How to Give a Whitewash Effect to a Wooden Door. Whitewashing a plain wooden door is a way to finish it inexpensively and attractively. Rather than simply painting it white, a whitewash effect allows the grain of the wood to show through, preserving the natural beauty while freshening up a plain wooden door.
Remove and Prepare the Door
Drive out the door's lower hinge pin by wedging a screwdriver underneath the pin and gently knocking the screwdriver handle with a hammer.
Have somebody support the door while you drive out the upper hinge pin using the same method as the lower one. This fully releases the door from its hinges.
Take down the door and position it flat on a sawhorse in a well-ventilated work area. If you don't have a sawhorse, lay the door flat on a covered surface. The whitewashing process is quite messy, so choose an area outdoors or in a workroom or garage.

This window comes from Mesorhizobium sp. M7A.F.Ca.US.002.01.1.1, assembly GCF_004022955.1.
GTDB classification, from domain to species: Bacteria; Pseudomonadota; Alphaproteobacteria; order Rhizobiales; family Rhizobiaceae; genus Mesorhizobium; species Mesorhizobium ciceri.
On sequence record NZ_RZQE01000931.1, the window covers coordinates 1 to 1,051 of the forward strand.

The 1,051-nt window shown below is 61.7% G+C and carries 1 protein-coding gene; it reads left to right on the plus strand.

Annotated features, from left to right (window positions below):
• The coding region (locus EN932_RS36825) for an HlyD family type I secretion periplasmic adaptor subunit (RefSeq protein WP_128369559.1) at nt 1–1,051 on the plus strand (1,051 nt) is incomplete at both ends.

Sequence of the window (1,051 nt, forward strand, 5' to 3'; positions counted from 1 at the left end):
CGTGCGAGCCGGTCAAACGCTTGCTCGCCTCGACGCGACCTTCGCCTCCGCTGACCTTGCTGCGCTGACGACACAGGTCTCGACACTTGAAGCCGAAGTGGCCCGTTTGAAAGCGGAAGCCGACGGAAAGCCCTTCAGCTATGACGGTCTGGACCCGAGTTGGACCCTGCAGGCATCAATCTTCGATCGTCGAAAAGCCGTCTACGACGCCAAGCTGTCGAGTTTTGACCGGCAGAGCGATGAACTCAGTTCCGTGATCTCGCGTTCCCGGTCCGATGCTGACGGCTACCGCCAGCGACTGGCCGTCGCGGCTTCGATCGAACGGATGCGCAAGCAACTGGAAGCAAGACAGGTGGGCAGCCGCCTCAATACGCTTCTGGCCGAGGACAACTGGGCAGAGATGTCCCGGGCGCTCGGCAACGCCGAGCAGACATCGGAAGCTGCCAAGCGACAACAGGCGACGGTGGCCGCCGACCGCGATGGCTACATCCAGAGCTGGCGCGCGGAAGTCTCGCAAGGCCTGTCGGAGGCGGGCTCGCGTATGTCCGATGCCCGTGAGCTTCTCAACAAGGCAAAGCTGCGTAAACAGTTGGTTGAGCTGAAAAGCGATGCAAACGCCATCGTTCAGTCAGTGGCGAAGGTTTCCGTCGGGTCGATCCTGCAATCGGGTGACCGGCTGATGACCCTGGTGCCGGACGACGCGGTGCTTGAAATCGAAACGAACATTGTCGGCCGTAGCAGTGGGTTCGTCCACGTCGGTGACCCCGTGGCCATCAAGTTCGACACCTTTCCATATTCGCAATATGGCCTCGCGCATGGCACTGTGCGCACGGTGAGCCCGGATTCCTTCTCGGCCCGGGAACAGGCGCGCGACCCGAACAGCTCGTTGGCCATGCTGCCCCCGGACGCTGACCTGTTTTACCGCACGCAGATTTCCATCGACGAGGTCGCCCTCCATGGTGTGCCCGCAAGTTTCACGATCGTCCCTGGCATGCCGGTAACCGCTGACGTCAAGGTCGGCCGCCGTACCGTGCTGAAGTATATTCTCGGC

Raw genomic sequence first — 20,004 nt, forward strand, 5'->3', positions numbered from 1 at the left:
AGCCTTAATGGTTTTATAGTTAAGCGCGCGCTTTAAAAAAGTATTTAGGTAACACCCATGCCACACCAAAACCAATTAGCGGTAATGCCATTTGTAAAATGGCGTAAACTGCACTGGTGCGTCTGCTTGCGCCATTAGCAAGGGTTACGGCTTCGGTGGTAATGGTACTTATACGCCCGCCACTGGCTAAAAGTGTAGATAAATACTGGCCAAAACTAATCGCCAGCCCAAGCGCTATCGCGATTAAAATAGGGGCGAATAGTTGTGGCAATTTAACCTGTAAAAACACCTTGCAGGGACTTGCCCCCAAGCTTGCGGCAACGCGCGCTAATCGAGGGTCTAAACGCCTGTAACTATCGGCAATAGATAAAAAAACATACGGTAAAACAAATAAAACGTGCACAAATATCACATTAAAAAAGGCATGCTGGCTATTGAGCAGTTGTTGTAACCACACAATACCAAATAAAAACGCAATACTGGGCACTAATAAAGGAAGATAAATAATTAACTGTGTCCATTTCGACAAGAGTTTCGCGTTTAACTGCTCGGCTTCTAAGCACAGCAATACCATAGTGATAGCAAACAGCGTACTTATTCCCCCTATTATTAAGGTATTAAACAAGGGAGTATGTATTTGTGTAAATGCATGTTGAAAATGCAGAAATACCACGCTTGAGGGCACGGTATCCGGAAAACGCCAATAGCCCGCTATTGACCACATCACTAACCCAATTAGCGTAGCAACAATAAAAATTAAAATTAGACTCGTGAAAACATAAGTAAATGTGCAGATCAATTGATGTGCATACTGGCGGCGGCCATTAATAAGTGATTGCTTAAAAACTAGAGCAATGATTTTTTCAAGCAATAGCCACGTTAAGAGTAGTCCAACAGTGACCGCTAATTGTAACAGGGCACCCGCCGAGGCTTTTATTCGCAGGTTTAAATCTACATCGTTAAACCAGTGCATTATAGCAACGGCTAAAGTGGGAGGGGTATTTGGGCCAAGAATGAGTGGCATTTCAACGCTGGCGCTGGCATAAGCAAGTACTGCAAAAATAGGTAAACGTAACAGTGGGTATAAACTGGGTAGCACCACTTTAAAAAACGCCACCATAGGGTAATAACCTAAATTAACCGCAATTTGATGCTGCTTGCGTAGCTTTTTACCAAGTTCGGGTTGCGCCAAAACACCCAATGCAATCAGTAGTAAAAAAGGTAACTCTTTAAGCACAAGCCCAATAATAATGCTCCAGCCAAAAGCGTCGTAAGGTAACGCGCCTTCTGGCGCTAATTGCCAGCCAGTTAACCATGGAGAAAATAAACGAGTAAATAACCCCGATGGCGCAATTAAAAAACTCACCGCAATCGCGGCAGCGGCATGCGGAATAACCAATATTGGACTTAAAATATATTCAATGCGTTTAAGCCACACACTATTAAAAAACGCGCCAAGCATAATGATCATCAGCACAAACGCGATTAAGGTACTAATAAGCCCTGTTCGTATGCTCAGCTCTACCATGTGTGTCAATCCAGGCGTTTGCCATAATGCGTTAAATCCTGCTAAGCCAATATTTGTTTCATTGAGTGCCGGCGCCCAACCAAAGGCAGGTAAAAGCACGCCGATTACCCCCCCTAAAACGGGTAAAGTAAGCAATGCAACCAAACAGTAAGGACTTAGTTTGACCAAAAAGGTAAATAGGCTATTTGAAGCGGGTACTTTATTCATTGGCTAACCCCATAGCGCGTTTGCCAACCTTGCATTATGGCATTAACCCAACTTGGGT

Fill in any holes or nicks in the wood with latex wood patch. Use a putty knife to apply the product to the flaws and to rub it off, creating a smooth surface.
Sand the surface of the door with 150-grit sandpaper and wipe away leftover dust and woodchips with a dry cloth to prepare the door for the whitewash.
Apply the Whitewash
Purchase a water-based whitewash stain, or make your own by diluting white latex paint with 25 percent water.
Apply the whitewash stain with a brush to small areas of the wood door and let sit for 2 to 3 minutes. Work the stain into the wood with a dry rag, focusing on areas with heavy wood grain and knots.
Wipe away excess stain with the rag while it's still wet to achieve the whitewash look you want. Wipe with the grain rather than against it. Repeat the process, focusing on small sections at a time, until you whitewash the entire door.
Allow the whitewash stain to dry for 24 hours. Apply a clear, water-based finish to the whitewashed surface to protect the wood.
Protect any unpainted wood at the sides of the door with a clear wood sealer to prevent warping.